Thanksgiving is a time to reflect and recognize the things for which we are thankful. I’m thankful for the same things that many of you are – family and friends, good health, a (good) job and the freedoms allowed by living in the United States. At the risk of sounding superficial, I’m also thankful that food trucks became a part of my life this year. Read on and I think you’ll agree that there are many reasons it’s not superficial at all.
I’m thankful for the new friends I’ve made, both near and far. I never go to a food truck and not come away feeling better than when I arrived. The long, grueling hours required of anyone working on a food truck doesn’t stop them from greeting me with a smile, a friendly greeting and always a ‘Thank You for coming!” These entrepreneurs share a common characteristic with all small business owners – it is a labor of love and the enthusiasm is infectious. And that enthusiasm and friendliness is mirrored by the patrons who reach out to people they’ve never met before to ask questions and share opinions.
I’m thankful for the exposure to new foods and the chance to enjoy old favorites re-imagined and reinvented by the creative chefs. The options cross cultural lines that circle the globe and creatively re-imagine American classics closer to home. I’ve learned that Vegan/Vegetarian can be so good you don’t miss the meat, that tacos come in as many varieties as there are countries, that gourmet is not restricted to fancy restaurants and that even hot dogs and burgers can go really upscale with creative toppings. And speaking of upscale, who would ever believe you could get sushi, escargot and steamed dumplings or pizza cooked fresh, in creative and classic styles, from a truck. Desserts range from Whoopie Pies to classic cream & fruit pies (sometimes with a surprising hot pepper kick) to fried pies (including an unbelievable Guacamole pie!), shaved ice (even in an adult versions), cupcakes galore and more flavors of Cool Haus ice cream than I can name. But it’s true, I had all this and more! Who wouldn’t be thankful?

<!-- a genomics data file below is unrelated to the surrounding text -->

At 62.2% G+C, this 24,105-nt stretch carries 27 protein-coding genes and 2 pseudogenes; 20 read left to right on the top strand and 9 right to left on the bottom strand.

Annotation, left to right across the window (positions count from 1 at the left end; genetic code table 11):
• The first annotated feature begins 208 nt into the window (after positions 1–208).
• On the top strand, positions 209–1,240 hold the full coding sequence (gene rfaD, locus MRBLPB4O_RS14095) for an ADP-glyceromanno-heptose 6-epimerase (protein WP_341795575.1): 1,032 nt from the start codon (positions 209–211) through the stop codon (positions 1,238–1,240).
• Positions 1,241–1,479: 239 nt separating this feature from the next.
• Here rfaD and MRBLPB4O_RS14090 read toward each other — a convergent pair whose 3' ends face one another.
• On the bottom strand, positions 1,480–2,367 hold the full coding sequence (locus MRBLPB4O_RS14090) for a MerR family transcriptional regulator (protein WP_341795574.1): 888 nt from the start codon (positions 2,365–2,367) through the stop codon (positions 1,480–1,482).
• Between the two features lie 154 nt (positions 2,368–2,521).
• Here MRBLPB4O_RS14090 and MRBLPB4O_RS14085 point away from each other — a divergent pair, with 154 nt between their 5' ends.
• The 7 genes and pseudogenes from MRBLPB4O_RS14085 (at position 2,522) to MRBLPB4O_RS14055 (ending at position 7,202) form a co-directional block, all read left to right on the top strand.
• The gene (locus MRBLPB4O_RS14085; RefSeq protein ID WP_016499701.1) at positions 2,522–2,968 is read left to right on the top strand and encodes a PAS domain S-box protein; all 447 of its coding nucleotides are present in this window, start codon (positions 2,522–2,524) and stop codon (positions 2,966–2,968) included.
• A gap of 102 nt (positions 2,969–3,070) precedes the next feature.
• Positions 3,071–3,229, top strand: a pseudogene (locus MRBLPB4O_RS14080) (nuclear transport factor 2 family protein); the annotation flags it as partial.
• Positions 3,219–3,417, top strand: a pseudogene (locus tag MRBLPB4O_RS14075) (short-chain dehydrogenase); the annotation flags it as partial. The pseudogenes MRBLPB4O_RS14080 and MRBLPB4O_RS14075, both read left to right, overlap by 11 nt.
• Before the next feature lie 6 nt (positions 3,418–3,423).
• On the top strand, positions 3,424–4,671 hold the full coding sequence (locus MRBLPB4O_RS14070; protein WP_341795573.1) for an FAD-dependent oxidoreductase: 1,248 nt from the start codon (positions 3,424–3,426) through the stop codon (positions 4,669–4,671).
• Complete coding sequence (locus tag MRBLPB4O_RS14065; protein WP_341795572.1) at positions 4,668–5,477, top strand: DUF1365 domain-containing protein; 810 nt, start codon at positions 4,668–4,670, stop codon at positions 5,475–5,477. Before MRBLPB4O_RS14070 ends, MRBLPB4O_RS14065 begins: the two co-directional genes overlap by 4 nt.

I’m thankful for the generosity and community support demonstrated by the food truck community. It reminds me of the importance of giving and helping those less fortunate than ourselves. I’ve seen food trucks become the featured attraction at fundraisers for charities and churches, schools and youth sports leagues. In addition to contributing time and a generous percentage of their sales (not profits), truck owners often donate 100% of their tips (and sometimes 100% of their sales!) to the sponsoring organization. Some local trucks always donate their tips to a cause near and dear to them. And when sales are not as good as anticipated, the excess food is taken to local food banks to share with those less fortunate.